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At noon on Tuesday, the Chicago Cubs held a press conference to introduce Theo Epstein as the President of Baseball Operations for the often-tortured, long-suffering franchise.
Three hours later, the Boston Red Sox introduced Ben Cherington as general manager and successor to Epstein.
If only for a brief moment, there was a sense of resolution and a feeling of calm in the post-September/post-apocalyptic world of the Boston Red Sox organization.
The entire baseball world may have already long known the news, and the introductions themselves may not have been incredibly enlightening. But was there anything for Cubs and Red Sox fans to glean from Epstein’s and Cherington’s respective first official appearances in their new roles?
“We are ready, and we are hungry.”
I might have advised Theo to choose his words more wisely after the fried chicken fiasco in the Red Sox clubhouse, but regardless, Epstein set the same tone during Tuesday’s press conference as he did when he was named the Red Sox GM in 2002.
The Boy Wonder outlined what had made him so successful as the Red Sox GM: building a team from the ground up, through scouting and player development, through mixing scouting with sabermetrics, through hard work and passion to match its fans.
If there is any franchise with which Boston fans can sympathize, it would be the Cubs. Much like the Red Sox, the Cubs have a storied tradition, a historic ballpark, and a rabid fan base. Much like the Red Sox, the Cubs suffer from a curse, swapping out a Bambino for a billy goat. Much like the Red Sox, the Cubs are in the midst of a decades-long World Series drought. Make that a century-long drought: 103 years and counting.
Theo knows what is at stake, and how to take on a challenge of such magnitude. If anyone can dispel the demons of a depressed city of baseball fans, Theo Epstein is the man.
As much as reports and sources and inevitability had prepared Red Sox Nation for his departure, it was strange to see Epstein sitting in front of the whitewashed background decorated with the bright blue Chicago “C” during his press conference, in his new home at Wrigley Field.
Having grown up in Boston as a diehard Sox fan, Epstein must have found it hard to believe, too. He admitted as much as in his Boston Globe op-ed piece, where he tried to explain why he was walking away – to himself as much as to Red Sox fans.
Theo referenced Bill Walsh and the idea that a decade is as much as any one executive and single organization can collaborate before needing to make a change. He brought up September. He discussed the delicacy of transitioning to a new manager, a new beginning. And he emphasized how Cherington was ready to take the baton and lead the Red Sox into that chaotic era of “What now?” and/or “Now what?”
In his Globe op-ed piece, Epstein wrote of Cherington, “Ben is infinitely more prepared than I was when I took over nine years ago.” Considering Theo brought a World Series to Boston within two years, I would say that bodes well for the future of the Cherington-controlled Red Sox.
Cherington’s appointment as general manager has been 14 years in the making. In his 14 years with the organization, Cherington has been “an area scout, an international scout, an advance scout, a farm director, and he’s supervised drafts.”
He follows in Epstein’s footsteps as a GM that subscribes to a mix of traditional scouting and highly objective, mathematical analysis. Asked how he differs from Theo, Cherington showed off his sense of humor, responding, “Well I can’t play the guitar…And I don’t have a gorilla suit.”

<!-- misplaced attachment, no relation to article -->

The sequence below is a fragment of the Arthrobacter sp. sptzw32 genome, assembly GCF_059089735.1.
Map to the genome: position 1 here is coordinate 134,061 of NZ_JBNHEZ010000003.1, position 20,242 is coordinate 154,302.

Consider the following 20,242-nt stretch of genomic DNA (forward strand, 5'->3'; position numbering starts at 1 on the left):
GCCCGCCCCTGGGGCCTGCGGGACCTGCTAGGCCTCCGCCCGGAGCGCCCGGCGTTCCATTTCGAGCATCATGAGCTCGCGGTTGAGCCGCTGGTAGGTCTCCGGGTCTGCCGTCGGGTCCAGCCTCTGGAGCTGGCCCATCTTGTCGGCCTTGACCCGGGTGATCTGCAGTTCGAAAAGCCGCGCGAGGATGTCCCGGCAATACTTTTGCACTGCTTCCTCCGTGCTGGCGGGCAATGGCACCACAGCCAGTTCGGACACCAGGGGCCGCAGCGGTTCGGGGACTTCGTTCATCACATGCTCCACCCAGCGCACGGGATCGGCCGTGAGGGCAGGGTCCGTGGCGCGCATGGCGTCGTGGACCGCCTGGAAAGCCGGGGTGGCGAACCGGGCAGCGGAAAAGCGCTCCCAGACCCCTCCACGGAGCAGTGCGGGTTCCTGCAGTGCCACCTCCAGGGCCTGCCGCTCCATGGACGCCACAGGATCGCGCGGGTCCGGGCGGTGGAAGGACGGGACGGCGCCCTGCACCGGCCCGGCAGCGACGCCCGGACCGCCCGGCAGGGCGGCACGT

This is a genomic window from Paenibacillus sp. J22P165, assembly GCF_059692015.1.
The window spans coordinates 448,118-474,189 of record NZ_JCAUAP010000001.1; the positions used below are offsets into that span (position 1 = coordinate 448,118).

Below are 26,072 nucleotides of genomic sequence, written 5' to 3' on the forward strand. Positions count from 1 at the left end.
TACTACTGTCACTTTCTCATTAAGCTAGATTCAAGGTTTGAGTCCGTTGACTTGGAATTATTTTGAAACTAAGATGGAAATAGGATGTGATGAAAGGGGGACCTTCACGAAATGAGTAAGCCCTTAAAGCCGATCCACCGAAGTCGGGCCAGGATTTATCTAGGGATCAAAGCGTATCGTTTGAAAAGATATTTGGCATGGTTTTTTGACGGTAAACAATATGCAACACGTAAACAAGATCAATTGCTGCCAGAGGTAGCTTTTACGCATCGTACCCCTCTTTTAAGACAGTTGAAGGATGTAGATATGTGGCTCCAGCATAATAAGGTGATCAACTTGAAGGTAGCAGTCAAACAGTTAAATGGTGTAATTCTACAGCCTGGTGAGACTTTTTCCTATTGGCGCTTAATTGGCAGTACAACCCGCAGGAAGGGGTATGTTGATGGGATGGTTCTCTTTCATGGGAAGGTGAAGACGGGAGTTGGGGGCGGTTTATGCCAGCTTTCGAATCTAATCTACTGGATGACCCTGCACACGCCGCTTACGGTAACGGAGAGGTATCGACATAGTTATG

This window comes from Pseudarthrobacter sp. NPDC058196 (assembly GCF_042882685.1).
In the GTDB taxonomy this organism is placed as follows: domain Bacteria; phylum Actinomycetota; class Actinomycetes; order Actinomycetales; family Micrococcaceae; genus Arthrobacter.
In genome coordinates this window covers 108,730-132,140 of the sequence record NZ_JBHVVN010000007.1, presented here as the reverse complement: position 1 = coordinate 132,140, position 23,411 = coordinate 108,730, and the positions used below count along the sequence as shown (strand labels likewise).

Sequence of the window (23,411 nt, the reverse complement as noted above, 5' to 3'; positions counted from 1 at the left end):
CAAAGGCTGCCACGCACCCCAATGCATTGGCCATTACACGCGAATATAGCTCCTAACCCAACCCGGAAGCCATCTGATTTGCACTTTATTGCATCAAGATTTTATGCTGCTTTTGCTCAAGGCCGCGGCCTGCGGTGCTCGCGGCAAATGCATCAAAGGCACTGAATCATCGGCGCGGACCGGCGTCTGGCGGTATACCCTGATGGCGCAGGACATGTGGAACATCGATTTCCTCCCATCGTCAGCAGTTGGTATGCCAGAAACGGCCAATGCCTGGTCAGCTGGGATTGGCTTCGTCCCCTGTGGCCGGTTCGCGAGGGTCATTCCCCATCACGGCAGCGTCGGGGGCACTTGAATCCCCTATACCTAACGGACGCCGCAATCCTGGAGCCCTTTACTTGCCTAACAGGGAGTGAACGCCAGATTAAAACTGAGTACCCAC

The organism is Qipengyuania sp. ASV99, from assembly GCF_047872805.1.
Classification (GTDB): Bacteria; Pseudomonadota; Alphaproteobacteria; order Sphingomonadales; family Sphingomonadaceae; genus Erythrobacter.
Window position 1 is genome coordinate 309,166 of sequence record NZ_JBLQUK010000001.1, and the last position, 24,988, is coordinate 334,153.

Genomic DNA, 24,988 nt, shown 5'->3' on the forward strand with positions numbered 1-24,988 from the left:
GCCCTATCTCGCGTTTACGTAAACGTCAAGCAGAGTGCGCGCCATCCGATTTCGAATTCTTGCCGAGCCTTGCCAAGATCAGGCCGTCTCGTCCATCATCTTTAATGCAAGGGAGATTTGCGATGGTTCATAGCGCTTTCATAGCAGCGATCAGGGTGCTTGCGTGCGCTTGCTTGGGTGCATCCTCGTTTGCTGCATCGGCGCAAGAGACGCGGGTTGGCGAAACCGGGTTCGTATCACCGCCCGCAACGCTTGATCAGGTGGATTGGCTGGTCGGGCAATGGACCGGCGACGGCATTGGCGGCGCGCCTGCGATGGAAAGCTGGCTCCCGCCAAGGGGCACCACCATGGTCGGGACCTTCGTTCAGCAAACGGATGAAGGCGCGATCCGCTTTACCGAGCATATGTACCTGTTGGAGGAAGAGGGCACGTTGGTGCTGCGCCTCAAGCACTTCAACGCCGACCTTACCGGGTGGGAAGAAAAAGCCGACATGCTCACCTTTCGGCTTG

More importantly, Cherington has experience in the role of Red Sox GM, serving as co-general manager with Jed Hoyer in 2005 when Theo took a three-month hiatus to work out his contractual issues with the ownership group as well as his personal issues with CEO Larry Lucchino. He also has been serving as acting GM since Epstein’s possible/probable/certain move to Chicago surfaced, so he has lost little time this offseason.
Recommended by Epstein to take over, Cherington saw the fateful collapse firsthand and already has a vision for how to move forward from this past September.
Cherington has a ready list of candidates he would like to interview to be the next manager, based on the qualities he sees as necessary to help this team live up to its potential.
“I want someone who has a strong voice, someone who cares about players but is also ready and willing to have tough conversations with them,” Cherington said of his managerial search. “I want someone who will collaborate with ownership but someone who is also willing to make an argument when they disagree.”
He would not disclose who those candidates are since the Red Sox have yet to ask permission to speak with them (John Farrell’s return was quickly nixed by the Toronto Blue Jays), but he plans to begin interviewing soon.
Cherington believes the core of the 2011 team can succeed in spite of the September collapse. He expressed a desire to bring back both Jonathan Papelbon and David Ortiz, and stated the obvious by saying the Red Sox needed to acquire some pitching depth.
I hate to say it, but I’m almost starting to feel optimistic about the upcoming season. Almost.
Red Sox fans may not know what the Ben Cherington Era holds in store, or whether he can right the sunken ship that was the 2011 season.
Cubs fans may be unsure if Epstein can rework his magic and break another curse, or whether they are holding their breath for nothing.
But no matter who you root for, no matter who your GM is, both fan bases can look back at the ’04 and ’07 World Series trophies to transform fading memories of what can be done into glimmers of hope waiting to unfold.